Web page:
UK Government Invests £12 million in New Research Centre for Sustainable Proteins
The UK Government has made a significant investment of £12 million into a new research centre. The government is making its largest-ever investment into sustainable proteins by establishing a research centre that will concentrate on creating sustainable protein and cultivated meat.
The funding will be used to research and develop solutions that aim to decrease the environmental impact of food production and also decrease animal cruelty.
Cultivated meat is produced by growing animal cells in a controlled environment, eliminating the need for traditional animal rearing, farming and slaughter. Additionally, it provides a sustainable source of protein that can greatly decrease the negative environmental effects caused by conventional animal agriculture.
Research has shown that the production of cultivated meat leads to a significant reduction of 90% in land use, 92% in overall climate impact, and 94% in air pollution when compared to traditional animal agriculture. Also, the sustainability movement has been gaining a lot of momentum in recent years, and this is a significant, and game-changing step forward for it.
The Cellular Agriculture Manufacturing Hub (CARMA), or the new research centre, is set to run for seven years. Its primary goal is to investigate and create ways to grow cultured meat in larger quantities. Researchers will also investigate the production of sustainable palm oil, with a particular emphasis on precision fermentation. This project’s funding aims to assist the UK in becoming a leading producer of sustainable proteins.
The technique of precision fermentation involves using microbes, such as yeast, to create proteins that mimic the taste of common foods like eggs and cheese, which can be achieved without using animals in the process at all.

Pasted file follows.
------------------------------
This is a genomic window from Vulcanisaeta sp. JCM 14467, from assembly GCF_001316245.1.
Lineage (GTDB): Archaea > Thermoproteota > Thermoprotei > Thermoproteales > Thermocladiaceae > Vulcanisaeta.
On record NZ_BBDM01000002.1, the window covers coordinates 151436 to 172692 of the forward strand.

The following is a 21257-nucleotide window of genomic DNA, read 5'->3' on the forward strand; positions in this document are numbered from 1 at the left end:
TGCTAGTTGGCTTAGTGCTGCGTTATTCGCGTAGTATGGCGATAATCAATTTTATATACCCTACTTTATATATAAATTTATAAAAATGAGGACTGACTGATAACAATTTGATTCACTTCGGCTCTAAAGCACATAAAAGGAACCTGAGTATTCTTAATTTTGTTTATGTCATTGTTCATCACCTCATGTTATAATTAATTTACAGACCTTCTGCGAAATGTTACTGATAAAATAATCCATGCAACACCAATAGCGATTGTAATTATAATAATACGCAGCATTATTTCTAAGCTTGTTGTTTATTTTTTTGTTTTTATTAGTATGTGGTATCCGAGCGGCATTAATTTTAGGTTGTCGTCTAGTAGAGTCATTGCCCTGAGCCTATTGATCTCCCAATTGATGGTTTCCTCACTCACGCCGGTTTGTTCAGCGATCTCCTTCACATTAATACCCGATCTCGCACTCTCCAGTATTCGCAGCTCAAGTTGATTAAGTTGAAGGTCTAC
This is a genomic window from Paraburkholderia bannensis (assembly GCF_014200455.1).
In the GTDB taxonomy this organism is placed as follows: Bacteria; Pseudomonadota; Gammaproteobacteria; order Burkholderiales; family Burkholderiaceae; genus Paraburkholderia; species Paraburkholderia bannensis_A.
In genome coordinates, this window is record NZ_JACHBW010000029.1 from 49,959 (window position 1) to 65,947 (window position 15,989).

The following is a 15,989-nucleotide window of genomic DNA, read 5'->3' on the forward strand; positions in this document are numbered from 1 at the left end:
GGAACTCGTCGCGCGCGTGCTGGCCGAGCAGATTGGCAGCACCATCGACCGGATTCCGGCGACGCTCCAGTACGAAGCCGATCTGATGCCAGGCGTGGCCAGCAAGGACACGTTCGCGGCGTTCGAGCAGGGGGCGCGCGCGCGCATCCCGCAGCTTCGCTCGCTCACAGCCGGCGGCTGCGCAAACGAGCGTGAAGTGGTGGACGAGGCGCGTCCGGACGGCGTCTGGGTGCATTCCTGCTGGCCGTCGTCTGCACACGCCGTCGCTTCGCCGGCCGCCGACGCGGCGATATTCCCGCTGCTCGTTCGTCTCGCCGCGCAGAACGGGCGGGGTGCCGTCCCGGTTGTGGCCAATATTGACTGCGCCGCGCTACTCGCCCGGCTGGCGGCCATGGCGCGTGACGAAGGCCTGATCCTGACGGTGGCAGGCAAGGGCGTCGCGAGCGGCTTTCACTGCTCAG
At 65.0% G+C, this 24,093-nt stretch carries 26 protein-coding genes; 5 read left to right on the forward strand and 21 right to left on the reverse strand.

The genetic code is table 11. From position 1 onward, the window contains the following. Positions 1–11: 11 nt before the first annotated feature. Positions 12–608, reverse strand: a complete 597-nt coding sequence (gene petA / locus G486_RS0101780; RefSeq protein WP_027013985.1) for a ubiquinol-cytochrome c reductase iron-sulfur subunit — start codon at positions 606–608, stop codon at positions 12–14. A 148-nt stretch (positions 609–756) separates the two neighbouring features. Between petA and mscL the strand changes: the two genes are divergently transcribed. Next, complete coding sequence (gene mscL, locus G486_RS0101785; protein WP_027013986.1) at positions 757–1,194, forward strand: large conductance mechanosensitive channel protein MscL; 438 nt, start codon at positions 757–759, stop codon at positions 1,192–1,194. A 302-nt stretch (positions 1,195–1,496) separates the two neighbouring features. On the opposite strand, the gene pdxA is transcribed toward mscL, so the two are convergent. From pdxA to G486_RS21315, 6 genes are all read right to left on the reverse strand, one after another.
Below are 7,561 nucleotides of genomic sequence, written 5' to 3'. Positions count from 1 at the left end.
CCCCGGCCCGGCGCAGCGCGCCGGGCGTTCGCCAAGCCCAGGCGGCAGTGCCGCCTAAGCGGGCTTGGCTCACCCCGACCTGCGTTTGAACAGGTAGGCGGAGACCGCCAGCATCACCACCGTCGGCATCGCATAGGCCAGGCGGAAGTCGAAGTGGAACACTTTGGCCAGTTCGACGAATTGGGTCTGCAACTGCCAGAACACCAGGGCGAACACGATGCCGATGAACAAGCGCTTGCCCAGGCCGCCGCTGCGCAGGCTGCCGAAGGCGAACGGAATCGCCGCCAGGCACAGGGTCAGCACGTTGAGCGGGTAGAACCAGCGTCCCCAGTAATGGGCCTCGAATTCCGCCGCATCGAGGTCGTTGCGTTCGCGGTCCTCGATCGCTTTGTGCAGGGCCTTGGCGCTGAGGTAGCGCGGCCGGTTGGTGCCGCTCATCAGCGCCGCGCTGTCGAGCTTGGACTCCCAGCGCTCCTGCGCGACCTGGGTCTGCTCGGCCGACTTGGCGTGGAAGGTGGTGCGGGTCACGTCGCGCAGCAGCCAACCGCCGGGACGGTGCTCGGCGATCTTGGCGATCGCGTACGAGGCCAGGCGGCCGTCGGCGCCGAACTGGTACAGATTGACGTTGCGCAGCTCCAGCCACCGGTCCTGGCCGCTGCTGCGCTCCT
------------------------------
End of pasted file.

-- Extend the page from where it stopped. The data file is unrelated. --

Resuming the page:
Cultivated meat production has a major benefit of being carried out in a controlled environment, which reduces the chances of contamination and allows for the development of specific nutritional properties. To meet the growing demand for meat, it’s important to explore sustainable and environmentally-friendly alternatives, with one of the most important, and primary focuses of research now being on cultivated meat.
Lab-grown meat has been under development for years and some companies have started producing a variety of lab-grown products for the market, though more research is needed to confirm that the process can be expanded to a larger scale and is financially feasible. CARMA has been established to promote further research in this field and will be crucial in creating sustainable options for agriculture that differ from and improve on traditional methods.
The University of Bath is leading the funding for CARMA, which is mainly provided by the Engineering and Physical Sciences Research Council (EPSRC), a division of UK Research and Innovation (UKRI). The research will receive assistance from experts of other universities including University of Birmingham, the University of Aberystwyth, University College London, and the Royal Agricultural University.
The UK Government’s investment in the Cellular Agriculture Manufacturing Hub is a crucial move towards the progress of sustainable protein and cultivated meat production. The new facility will conduct research to discover innovative solutions that will benefit the environment and promote animal welfare.
In addition, producing meat in a controlled environment provides a sustainable option that can greatly decrease the environmental effects of conventional animal agriculture, with the research centre emphasising precision fermentation. This helps aiding in the address of the rising demand for meat, while also seeking sustainable solutions.
The development of new products and processes will be instrumental in the UK’s journey in becoming an environmental leader in the protein industry.
News Credits: UK government invests £12m in sustainable protein hub
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